Journey of Faith

When Satan shows up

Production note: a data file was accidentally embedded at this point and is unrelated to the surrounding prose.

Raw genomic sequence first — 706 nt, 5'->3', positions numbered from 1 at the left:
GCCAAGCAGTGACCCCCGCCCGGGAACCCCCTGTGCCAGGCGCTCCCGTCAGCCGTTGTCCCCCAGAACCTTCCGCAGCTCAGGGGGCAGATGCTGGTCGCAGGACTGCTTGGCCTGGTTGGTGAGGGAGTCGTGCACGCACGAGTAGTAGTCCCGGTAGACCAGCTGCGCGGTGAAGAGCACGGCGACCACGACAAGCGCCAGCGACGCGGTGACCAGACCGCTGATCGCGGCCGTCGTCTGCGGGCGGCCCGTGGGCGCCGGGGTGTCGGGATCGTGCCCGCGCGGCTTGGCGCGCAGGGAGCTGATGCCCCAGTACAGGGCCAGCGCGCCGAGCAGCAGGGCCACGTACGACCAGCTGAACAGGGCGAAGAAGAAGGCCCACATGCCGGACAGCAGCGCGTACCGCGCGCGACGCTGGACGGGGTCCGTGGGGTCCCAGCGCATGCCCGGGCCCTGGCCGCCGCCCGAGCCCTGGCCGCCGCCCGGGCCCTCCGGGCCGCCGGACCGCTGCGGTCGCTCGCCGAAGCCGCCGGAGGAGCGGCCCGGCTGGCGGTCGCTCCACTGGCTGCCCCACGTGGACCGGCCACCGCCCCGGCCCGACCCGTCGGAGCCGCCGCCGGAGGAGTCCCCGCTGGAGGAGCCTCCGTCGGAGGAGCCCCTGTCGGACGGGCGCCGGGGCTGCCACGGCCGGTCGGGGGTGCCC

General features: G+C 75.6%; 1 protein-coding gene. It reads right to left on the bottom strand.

When I first came to S unit and was put into medlocks, I was actually by myself, it was kind of boring, yet I enjoyed the quiet after being in a gym makeshift dorm with 48 bunks and no buffer for noise. I used most of that time to read my Bible, pray, and catch up on letters I needed to write. We ate, slept, and had yard right in the area of S unit. We never left that area, unless it was to go to the Dr’s, commissary, church, or another appointment. We couldn’t go to activities like church until we were out of medlocks. Once we were able to go to church, we then went with only people in classification aka “blues”. BTW, the clothing they gave to us in blues was extremely ill fitting. It was definitely meant to be humbling and disgraceful. The pants were torn at the bottoms from being walked on over and over again. The shirts weren’t meant to be tucked in because the sides were cut to be left out; however, we were required to KEEP THEM TUCKED IN. You had to wear undergarments at all times, and a brown t-shirt under your blue button up. The blue shirt had to be buttoned all way to the top except the button by your throat. You didn’t have to wear your state shoes unless you were going to a visit or leaving the facility for an appointment. Therefore, most people buy sneakers. I’m including some photos below that I want you to use as a reference to put into context some of the things I’m going to tell you next. When I was moved out of medlocks, my first cell was at the top of the steps. I was with the original roommate maybe a month until she was classified and moved to general population aka “browns”. The next roommate or cellie we called them was Nini. She was a sweet girl from WV originally. I saw this girl coming across the block with a khimar (pronounced key-mar) on her head. She’s all bubbly and smiling. She was Muslim after marrying her husband. Her and I had the best times together. We were silly, we laughed, we made food together. We even took paper and made them into long cones and taped my ear buds to the pointy end of the cone. Well, they just made decent speakers lol, for jail anyway. She kept having problems with her head covering coming undone. I said couldn’t we take a hook off a bra and sew it on each side so that you can hook it? Now, let me say, I CAN NOT SEW. Well, you learn to do a lot of things in jail, even if it’s coming up with a solution like this one. It sort of worked, but the cloth was too silky. We ended up getting separated because Nini kept putting orange rinds down the toilet. I told her, stop putting stuff in there. It’s going to clog like everyone else’s and then we’ll get separated. Well, it clogged, and we got separated. She put her head down and said, I’m sorry Miss Jodie I should’ve listened to you. She became my neighbor. My next cellie, was Fallon. Fallon and I know each other from talking around the block, in dayroom, or yard. She was happy to see I was her new cellie. Once, she was classified and was transferred to Cambridge springs, my prior cellie Nini left shortly after too. A few days later, the Sargent buzzes my room and pops the door to my cell. He says, “Tierney you’re getting a new cellie.” I get up and see her coming. She looks decent enough. She comes in and I say hi and introduce myself. She makes her bed, and then starts pacing around the room. As you can see from the photos below, the room is not that big and pacing works on my nerves. It makes me feel like I need to do something and amps up my anxiety. Well, she won’t sit down either. She wants to keep standing at the lockers that you can see in the one photo. The lockers are between the table and sink/toilet. There’s not enough room to just stand there and not move. I hear her starting to laugh. I said, “what’s so funny?” She says, “oh nothing I’m laughing at my friends”. (note: I’m thinking she’s kidding or she’s recalling something funny her and her friends did). She keeps asking me when they will call meds. I said, we get meds right after breakfast and in the evening after dinner. Unless you’re diabetic or take something requiring it at an off time. She tells me no, that she gets her meds then. One of the rules is you don’t hit the call button unless it’s for certain reasons. Well, she keeps hitting the button. The one officer said, ask Tierney and she will explain it to you. I said I tried sir. Finally, I talked to the Sargent on the side and told him she’s not taking her meds and she’s arguing with me when I try to explain when it’s time to take them. They obviously felt it was my job to help her, so I needed them to know I wasn’t the asshole here. Next, when you’re in classification part of the process is having school testing done to see what level of education you have. Also, they have you take some psychology tests. One test is about 300 questions, many are the same but asked differently to see how you’ll respond. I’m sure you’ve all seen variations of these tests when you go for job interviews, etc. They give you quite a bit of time to complete the questions. If you don’t, the Psych lady will bring your packet to you, w/ a pencil even for you to finish in your cell. Well, she must have stuck that thing under the door 2-3 times for my cellie to complete it. Finally, one day on the 3rd try, I stopped her and said, “she’s not going to finish that for you. I tried to explain to her what it was for, and it’s needed for her to be classified.” She then asked me why she wouldn’t complete it. I told her, “Because she told me you aren’t giving her enough time to study.”. The poor lady just looked at me dumbfounded. I had to then explain to her that I’ve seen this girl talking to herself, talking to and answering friends that aren’t there. She even answered the phone one day. (We don’t have phones). She thanked me for the info, and I never saw the packet of info again. A few days later, she was standing by the locker, talking to a “friend” when I heard her discussing taking a girl to an alley to beat and rape her. I’m like, “Are you ok?” She says, “yeah I’m just talking to my friends, I don’t know you very well, so I talk to them”. I then ask her if she’d mind sitting in her bunk. 99% of the time, we sit or lay in our bunks. It’s the most comfortable spot. Also, that way you aren’t standing in the way when someone has to get past or go to the bathroom. Not to mention, I can’t get in my locker without asking her to move. A few days, later after listening to her complain about a sore on her foot from her state boot, she finally went to see medical. She got back to the cell and so I asked her how did it go? While it’s not my business I asked because she involved me in the entire process from the time it started hurting including how to write the sick call. So, didn’t I earn the write the ask if she was ok? She climbs up in her bunk (finally!) and she starts talking. I hear her saying things about blind folding “her” and putting a pillow over “her” face. I start praying. I mean praying and putting on the full armor of God praying. I reach up and start to draw a cross under her bunk. As sure as I sit here typing this to you today, when I drew that first line then the second to make the cross, I saw a spark come out of my finger. I pulled my finger away and knew I was dealing with something sinister. I sat on the desk stool (see pic below for reference on how close they are to the bunks). and I calmly said to her (continuously using her name) asking if she was ok. I asked if she needed to talk to someone. I explained to her that she was worrying me and that I understand. WARNING!!!!!! She sat up and learned down towards me. Her eyes were completely black, and I knew this was NOT normal. As a Christian, I knew it was Satan. She then looks at me and says in the most demonic voice I ever heard in person, “YOU NEED TO STOP STICKING KNIVES IN MY PUSSY”. I don’t know what the distance was from that stool to the door where the call button is, but I hit the call button. The Sargent clicks on and says, “I’m busy” and clicks off. I say, ” not today, Satan, not today”. I push the call button again and explain to him that I am in fear for my life, and he needs to open the door NOW. She’s hollering in the background, and I know they can hear her. He pops the door and I rush down the steps. I’m shaking so bad that I can hardly stand still. The officer comes out to meet me and by the grace of God the psych lady comes out at the same time. I tell him everything and the psych lady tells him some things and he tells me to please go back up to my cell and he’ll have her moved. I look at him and don’t ask but state-I’m going back up but I’m NOT closing the door. He chuckles and says that’s fine. She was gone a few minutes later. Thank you, Lord, for being my Rock, my Fortress and my protector. You are my shield and buckler Psalms 91.#Prison, #Gods Grace, #Gods Protection, #inmate, #DOC